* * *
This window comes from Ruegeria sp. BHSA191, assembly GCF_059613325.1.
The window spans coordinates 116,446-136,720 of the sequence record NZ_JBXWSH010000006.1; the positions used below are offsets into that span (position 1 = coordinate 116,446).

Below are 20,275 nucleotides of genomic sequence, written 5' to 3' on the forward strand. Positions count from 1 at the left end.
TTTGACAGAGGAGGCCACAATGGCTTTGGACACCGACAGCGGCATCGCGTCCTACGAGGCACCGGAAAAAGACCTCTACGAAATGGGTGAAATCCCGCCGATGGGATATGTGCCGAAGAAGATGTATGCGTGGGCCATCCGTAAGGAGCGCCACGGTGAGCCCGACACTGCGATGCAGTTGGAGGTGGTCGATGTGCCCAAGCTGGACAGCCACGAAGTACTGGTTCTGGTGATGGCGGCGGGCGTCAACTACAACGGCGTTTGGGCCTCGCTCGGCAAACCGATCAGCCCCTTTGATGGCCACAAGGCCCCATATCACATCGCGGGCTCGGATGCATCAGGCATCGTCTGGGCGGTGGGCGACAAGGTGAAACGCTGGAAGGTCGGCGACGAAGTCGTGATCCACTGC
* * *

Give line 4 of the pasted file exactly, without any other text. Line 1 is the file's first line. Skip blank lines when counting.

TTTGACAGAGGAGGCCACAATGGCTTTGGACACCGACAGCGGCATCGCGTCCTACGAGGCACCGGAAAAAGACCTCTACGAAATGGGTGAAATCCCGCCGATGGGATATGTGCCGAAGAAGATGTATGCGTGGGCCATCCGTAAGGAGCGCCACGGTGAGCCCGACACTGCGATGCAGTTGGAGGTGGTCGATGTGCCCAAGCTGGACAGCCACGAAGTACTGGTTCTGGTGATGGCGGCGGGCGTCAACTACAACGGCGTTTGGGCCTCGCTCGGCAAACCGATCAGCCCCTTTGATGGCCACAAGGCCCCATATCACATCGCGGGCTCGGATGCATCAGGCATCGTCTGGGCGGTGGGCGACAAGGTGAAACGCTGGAAGGTCGGCGACGAAGTCGTGATCCACTGC